All of the above combined is to suggest this, stories, storytelling, literature (and art in general) that goes deepest to the basic human emotions and impacts deepest is the literature that withstands time, translation, and cross-cultural application. And the bible contains one such collection of the world’s literature. Early in life, my parents gave me outsized exposure to that literature, and directed others in doing so (Sunday school teachers, etc.). And throughout my adult life, (minus about 5 seriously prodigal years of late adolescence), I have continued that exposure. The bible, the literature it contains, the morals of its stories, have had a profound impact in the life training of my mid-brain emotional intelligence. Those impacts are much of what is being drawn on in decision making, before the decision is even presented to my front brain for environmental working out or rationalization. The morals of the stories of biblical literature are much of what “the sub-conscious me” responds with before I am even consciously aware of it. It’s only then that my front brain gets to start trying to account for it.

Up above I mentioned that with us being the social animals we are, the human interactions we have are probably most impactful in all of this mid-brain programming. First in our immediate families, then in wider community exposure as we grow and transact. Of huge import in this is, of course, the “subcultures” or groups we are most interactive with. Several years back a lady wrote a book concerning the assumptions associated with nurture. Some people understood her (in my estimation misunderstood her) as concluding that parents don’t matter much in determining what kinds of values their kids grow up to have. But one of her key points was that parents DO matter tremendously, but not in the way we might guess. She presented the idea that the way parents matter most in nurture is not by the values they profess or consciously train for, but by the friends and associates they choose for themselves. Her contention was that kids grow into the values of the parents’ friends, not the values of the parents. Admittedly, parents are likely to choose or have friends that share their own values, so the transmission from generation to generation is usually consistent in that regard. But if the parents profess one set of values and maintain friends with other values, the kids will pick of the values of the parental friends, not those of the parents. This was all to suggest that single most important way for parents’ values to impact those of their children is by selecting friends, associates, and acquaintances who have the values they want their kids to pick up. And, this is what my parents accomplished by having themselves immersed in, and so raising me immersed in “church-community life.” This was a group of people who shared a common literature, morals-of-the-stories, and social responses to them. This church-based subcommunity is what my parents had for friends, the life and lives they were jointly living.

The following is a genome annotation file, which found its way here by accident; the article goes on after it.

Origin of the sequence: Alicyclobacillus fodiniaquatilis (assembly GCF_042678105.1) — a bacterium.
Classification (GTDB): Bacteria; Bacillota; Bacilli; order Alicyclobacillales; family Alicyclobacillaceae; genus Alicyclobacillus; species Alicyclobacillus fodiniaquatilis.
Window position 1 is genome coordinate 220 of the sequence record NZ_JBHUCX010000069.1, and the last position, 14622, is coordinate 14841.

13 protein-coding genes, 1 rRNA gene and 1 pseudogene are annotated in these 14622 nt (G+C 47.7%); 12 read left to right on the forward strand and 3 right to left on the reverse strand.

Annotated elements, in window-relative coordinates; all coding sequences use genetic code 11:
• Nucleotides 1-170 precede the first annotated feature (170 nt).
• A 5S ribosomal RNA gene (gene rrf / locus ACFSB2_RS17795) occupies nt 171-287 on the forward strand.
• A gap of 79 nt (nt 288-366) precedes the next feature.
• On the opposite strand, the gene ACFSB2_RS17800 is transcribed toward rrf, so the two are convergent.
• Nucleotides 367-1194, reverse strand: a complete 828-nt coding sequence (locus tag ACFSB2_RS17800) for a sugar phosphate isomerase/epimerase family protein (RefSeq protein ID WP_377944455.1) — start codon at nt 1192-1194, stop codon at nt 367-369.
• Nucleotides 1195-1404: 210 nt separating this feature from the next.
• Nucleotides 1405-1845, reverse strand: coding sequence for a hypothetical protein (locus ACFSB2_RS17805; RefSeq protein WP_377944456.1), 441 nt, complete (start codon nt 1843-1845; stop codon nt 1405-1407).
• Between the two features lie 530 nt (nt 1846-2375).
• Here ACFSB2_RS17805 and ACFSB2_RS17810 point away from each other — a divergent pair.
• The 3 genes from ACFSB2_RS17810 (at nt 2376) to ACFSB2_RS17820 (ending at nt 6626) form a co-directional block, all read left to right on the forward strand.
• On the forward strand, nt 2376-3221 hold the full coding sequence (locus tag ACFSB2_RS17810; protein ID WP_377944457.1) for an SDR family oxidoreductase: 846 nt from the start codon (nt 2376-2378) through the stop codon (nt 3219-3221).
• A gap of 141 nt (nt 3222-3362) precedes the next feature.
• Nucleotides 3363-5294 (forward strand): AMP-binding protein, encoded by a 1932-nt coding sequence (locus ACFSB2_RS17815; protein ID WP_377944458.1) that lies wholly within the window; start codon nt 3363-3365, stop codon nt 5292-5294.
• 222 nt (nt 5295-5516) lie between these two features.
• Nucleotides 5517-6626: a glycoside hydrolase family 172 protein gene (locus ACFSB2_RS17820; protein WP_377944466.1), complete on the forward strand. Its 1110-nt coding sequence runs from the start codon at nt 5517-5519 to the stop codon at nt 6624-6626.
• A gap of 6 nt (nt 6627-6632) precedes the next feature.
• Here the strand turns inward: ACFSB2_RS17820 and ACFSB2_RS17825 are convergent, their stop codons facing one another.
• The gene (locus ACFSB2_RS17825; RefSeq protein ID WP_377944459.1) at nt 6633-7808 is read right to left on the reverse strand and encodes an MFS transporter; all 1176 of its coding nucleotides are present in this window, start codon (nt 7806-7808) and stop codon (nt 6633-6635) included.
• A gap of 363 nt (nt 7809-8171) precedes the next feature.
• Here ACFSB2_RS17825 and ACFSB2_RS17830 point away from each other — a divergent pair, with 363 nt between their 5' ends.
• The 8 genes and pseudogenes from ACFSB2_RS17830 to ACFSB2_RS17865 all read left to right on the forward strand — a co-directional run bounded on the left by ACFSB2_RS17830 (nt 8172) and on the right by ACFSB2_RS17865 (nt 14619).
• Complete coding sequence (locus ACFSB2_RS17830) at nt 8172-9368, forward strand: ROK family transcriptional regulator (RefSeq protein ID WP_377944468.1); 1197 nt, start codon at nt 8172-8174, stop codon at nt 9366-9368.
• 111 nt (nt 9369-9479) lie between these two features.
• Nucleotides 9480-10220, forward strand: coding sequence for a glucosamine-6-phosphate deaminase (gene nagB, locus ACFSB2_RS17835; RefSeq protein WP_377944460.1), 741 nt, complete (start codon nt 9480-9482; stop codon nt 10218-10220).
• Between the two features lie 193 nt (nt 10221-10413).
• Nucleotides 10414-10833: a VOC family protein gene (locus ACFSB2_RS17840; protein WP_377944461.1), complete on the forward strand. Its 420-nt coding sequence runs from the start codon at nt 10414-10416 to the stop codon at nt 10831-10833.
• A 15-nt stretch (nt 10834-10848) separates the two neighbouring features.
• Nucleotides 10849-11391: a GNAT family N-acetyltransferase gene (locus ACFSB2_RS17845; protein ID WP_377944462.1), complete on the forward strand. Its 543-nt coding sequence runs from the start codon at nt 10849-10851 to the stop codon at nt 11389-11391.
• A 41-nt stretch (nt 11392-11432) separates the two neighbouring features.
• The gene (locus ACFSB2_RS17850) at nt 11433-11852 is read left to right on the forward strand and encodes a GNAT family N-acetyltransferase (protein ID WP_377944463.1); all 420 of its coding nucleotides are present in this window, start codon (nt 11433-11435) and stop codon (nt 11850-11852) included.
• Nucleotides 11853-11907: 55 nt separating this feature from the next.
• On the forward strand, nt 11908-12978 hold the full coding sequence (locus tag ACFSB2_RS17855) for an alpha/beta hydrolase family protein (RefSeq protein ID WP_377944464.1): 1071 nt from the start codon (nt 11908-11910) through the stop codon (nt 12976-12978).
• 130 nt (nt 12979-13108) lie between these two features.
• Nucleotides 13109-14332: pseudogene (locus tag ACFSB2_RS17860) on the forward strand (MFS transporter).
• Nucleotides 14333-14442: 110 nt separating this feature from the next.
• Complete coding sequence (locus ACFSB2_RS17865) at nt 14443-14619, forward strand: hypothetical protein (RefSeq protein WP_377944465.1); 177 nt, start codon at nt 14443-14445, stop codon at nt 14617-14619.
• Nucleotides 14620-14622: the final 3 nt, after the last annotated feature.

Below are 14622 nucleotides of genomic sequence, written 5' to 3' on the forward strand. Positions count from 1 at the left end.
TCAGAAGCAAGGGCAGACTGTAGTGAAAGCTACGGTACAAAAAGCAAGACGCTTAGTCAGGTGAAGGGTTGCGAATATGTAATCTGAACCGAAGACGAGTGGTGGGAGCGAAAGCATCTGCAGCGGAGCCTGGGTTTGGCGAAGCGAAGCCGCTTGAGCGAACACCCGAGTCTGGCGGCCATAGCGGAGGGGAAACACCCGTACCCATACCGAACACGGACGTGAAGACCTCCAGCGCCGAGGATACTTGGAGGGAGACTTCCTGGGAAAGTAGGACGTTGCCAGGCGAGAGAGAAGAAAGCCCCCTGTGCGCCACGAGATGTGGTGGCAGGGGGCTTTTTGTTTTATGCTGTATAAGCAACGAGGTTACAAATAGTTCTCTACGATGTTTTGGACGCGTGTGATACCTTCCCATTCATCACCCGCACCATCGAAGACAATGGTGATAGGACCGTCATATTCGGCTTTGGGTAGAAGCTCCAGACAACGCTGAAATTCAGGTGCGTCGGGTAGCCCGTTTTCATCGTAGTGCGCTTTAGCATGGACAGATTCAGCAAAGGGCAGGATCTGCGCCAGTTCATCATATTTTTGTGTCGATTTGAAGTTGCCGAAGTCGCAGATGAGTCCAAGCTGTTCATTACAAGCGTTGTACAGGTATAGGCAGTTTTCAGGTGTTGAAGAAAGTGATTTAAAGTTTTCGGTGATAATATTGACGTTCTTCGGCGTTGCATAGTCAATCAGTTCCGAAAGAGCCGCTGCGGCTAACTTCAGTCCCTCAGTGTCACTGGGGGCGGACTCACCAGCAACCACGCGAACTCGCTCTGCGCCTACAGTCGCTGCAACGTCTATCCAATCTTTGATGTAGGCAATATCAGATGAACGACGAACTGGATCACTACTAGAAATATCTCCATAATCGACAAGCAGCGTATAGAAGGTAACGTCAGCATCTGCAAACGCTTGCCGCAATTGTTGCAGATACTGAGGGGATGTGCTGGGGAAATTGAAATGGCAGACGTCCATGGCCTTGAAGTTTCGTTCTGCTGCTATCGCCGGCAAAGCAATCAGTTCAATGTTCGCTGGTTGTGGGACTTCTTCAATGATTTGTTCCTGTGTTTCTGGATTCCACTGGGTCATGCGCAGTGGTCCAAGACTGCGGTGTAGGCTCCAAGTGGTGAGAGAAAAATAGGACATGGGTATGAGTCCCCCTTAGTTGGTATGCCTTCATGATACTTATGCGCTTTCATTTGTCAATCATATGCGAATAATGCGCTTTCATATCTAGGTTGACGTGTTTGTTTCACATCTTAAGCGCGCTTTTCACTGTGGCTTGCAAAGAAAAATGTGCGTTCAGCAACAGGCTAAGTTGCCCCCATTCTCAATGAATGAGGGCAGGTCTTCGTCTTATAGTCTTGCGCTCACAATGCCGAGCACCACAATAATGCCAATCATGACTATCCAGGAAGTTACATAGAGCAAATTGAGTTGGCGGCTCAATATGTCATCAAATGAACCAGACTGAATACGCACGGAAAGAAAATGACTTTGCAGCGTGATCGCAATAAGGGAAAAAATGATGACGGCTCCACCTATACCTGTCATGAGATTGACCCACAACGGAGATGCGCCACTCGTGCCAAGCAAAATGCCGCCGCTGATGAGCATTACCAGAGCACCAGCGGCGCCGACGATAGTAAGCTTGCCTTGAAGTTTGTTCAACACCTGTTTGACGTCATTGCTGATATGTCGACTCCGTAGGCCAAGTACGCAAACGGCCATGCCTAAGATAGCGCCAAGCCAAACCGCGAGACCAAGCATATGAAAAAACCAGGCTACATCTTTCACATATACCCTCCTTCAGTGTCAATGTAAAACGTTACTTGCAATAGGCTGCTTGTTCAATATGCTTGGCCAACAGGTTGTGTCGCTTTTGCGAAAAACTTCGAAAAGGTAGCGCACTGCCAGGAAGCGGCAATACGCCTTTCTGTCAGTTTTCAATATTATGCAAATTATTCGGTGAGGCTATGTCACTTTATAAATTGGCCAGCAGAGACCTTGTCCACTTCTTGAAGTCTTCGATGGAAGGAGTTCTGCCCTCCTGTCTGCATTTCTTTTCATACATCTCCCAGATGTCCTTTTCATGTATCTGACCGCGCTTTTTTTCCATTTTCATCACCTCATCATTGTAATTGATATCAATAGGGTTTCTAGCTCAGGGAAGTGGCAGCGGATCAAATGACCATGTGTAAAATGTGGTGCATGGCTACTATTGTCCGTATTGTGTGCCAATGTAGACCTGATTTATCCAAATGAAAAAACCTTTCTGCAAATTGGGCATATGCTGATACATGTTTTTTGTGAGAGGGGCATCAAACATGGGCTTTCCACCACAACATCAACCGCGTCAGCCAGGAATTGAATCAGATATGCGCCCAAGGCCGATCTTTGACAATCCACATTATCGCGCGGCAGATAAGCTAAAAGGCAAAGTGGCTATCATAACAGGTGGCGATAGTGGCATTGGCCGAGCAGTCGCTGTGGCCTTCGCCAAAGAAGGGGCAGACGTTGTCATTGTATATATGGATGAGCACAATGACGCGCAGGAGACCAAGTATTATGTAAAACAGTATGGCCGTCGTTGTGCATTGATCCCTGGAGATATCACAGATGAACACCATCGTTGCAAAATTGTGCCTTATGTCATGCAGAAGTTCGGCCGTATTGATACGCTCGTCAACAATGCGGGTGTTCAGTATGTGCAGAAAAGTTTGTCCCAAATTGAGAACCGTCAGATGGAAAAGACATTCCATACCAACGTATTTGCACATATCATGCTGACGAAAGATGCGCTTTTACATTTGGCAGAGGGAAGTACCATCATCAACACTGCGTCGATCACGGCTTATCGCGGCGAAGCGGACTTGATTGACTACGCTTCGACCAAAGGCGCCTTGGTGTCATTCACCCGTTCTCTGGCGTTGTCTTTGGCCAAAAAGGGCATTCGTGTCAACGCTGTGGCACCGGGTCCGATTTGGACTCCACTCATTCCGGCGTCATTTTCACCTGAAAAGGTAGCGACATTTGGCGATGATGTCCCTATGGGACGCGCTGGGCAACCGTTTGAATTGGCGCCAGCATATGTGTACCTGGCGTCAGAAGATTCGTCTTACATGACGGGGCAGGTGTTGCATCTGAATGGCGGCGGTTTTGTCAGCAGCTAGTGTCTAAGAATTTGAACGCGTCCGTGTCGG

[Sidebar, Application to my culture: What our top brain selects to feed our deeper emotional brain – how we choose to train it – is a lifetime project. For the most part our culture has abandoned any conscious intent in those regards and settled for whatever commercialized trash is thrown at us. And the commercialized trash thrown at us has been in re$pon$e to our sloppy, emotion-neglecting choices. But they don’t get neglected. They take whatever comes their way from up top. And we’ve sent them an awful lot of trash. And we have emotional trash to prove it – lonely, hurting, isolated, fearful, suffering civilization on the filthy-rich rocks. Since about the end of WWII, with economic prosperity, television, and compulsory government schooling (abandoning or even teaching against bible-value, let alone values), unless we’ve accidentally been born into a seriously bible-d household, or gone well out of our ways for really high quality literature some other way, emotional brain food some other way, we’ve been largely consuming cultural garbage for emotional food. I’m an old guy. That WWII generation was my parents’ generation. My father has great grandchildren. That’s four generations to have gotten this badly lost. We must have had some kind of awesome foundation – goodness – and that’s what ever allowed the USA to become exceptional to any degree that it ever did. Based on this thought, The United States has a great deal of goodness to reclaim before it can ever think about being great.] 

In summary, the lifetime programming of my midbrain, the emotional part of it, is still down there, though long forgotten by the top brain. And when the top brain receives present environmentally transactive stimulus, it sends that message to the midbrain. In response to that the midbrain says, “Hey! I’ve got an app for that!” and here it comes bubbling back up to the top brain so I can consciously work it over one more time before I let it slip again. But where it slips “to” is not “away” – but back to the midbrain for future recycling.

But enough (or even too much) of this.

Next, let’s get on with seeing if we can work out a consistent theory of natural rights.

After that, we’ll see whether my emotional reservoir is sufficient to articulate a bible-based libertarian philosophy.